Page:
Incidence and prevalence of myofascial pain in the jaw-face region. A one-year prospective study on dental students

Susanna Marklund, Anders Wänman
Acta Odontologica Scandinavica 2008, 66 (2): 113-21

OBJECTIVE: The aims of this study were to examine the 1-year period prevalence, incidence, and course of myofascial pain in the jaw-face region, and to analyze whether female gender, dental occlusion, and oral parafunctions have any influence on these signs and symptoms.

MATERIAL AND METHODS: The study population comprised 308 dental students examined at the start of their dentistry course and re-examined after 1 year. Case histories were collected using a questionnaire. The clinical examination included palpation sites of muscles, a submaximal clenching test, measurements of maximal mandibular mobility, and classification of morphological and functional dental occlusion.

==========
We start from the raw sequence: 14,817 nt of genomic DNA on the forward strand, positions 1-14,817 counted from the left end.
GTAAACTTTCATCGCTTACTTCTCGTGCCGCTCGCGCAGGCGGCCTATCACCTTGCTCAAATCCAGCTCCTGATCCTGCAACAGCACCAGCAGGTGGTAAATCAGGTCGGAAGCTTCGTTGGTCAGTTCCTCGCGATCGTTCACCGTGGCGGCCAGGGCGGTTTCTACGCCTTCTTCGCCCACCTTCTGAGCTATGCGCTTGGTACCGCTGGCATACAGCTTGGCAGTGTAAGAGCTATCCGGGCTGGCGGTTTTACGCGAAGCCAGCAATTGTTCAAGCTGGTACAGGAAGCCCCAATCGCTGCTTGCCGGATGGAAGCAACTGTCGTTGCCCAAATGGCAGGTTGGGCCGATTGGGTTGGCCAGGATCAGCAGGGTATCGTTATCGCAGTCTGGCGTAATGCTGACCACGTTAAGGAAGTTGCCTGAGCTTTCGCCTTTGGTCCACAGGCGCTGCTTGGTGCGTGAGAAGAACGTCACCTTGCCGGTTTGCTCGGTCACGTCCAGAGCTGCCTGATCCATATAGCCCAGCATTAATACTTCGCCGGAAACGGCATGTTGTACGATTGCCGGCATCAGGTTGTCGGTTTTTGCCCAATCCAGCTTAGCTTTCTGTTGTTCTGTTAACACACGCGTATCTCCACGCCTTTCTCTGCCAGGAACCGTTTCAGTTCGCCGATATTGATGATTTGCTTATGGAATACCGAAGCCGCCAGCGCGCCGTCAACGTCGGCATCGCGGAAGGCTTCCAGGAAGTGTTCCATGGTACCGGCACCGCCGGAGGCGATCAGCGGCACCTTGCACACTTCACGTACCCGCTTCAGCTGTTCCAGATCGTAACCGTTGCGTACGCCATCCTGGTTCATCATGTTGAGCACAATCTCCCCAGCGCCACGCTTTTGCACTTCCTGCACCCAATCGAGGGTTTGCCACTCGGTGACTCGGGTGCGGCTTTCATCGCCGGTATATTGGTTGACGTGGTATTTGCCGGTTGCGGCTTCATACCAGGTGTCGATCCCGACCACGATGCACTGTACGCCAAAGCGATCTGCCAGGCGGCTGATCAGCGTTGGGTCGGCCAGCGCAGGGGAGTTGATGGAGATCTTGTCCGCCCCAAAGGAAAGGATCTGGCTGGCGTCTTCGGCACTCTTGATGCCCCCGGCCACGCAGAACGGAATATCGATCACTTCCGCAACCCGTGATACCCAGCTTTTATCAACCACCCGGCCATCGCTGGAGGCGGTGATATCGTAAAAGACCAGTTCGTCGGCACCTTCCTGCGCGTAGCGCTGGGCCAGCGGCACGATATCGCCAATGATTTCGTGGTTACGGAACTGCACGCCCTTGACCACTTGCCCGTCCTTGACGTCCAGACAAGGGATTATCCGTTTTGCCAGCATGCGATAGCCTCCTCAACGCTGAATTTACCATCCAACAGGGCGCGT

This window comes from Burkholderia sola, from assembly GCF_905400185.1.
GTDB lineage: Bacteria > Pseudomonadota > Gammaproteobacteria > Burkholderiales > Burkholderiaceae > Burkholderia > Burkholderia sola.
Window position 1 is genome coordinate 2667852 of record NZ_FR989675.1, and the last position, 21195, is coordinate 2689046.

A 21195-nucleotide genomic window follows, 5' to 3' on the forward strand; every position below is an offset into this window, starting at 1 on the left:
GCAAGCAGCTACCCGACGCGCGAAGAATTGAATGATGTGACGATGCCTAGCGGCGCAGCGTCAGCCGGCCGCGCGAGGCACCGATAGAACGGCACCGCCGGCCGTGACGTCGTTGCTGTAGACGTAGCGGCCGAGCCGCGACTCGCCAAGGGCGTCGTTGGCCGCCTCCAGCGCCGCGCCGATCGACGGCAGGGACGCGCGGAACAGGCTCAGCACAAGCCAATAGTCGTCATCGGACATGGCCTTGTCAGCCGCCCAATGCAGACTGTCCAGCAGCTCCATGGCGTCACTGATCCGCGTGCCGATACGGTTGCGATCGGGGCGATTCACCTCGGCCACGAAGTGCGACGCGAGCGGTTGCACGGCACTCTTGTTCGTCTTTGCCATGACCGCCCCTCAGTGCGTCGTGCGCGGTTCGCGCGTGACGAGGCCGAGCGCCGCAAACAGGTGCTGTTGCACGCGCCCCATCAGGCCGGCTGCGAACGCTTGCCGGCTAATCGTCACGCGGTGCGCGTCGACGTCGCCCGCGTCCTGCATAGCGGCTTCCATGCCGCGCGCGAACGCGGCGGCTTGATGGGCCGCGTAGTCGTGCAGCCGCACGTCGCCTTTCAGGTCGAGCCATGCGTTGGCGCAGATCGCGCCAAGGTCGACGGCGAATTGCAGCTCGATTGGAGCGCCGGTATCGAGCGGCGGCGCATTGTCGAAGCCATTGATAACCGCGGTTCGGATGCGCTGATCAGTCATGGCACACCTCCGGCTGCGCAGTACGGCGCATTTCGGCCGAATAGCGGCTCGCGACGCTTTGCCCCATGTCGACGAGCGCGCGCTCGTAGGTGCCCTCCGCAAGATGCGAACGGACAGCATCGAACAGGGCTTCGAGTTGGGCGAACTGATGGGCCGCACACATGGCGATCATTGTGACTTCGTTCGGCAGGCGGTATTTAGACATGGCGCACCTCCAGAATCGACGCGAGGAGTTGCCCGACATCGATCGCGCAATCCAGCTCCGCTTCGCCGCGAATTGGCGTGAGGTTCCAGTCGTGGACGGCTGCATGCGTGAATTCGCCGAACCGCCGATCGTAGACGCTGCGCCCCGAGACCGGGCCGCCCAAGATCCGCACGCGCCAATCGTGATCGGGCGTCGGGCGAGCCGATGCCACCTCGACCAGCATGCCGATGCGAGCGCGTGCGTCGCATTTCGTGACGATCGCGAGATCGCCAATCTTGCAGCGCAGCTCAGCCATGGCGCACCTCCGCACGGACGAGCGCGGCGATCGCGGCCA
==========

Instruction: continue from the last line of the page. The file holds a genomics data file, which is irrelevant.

RESULTS: The 1-year period prevalence of frequent myofascial symptoms was 19%. The incidence of myofascial pain, according to the Research Diagnostic Criteria for TemporoMandibular Disorders (RDC/TMD), was 4%. The female students presented an almost 4-fold incidence rate of myofascial symptoms compared to the male students. Non-symptomatic subjects were found predominantly among men, among those unaware of bruxism with bilateral contact in the retruded contact position (RCP), and among those with a stable intercuspal position (ICP). Variations in morphological occlusion did not show any relation to myofascial symptoms, nor did contact patterns in eccentric positions.

CONCLUSIONS: Female dental students were more prone to developing frequent myofascial pain and to perceiving local muscle soreness than were male students during a 1-year period. Both self-reported bruxism and registered mandibular instability in ICP showed association with the 1-year period prevalence of myofascial signs and symptoms in the jaw-face region.

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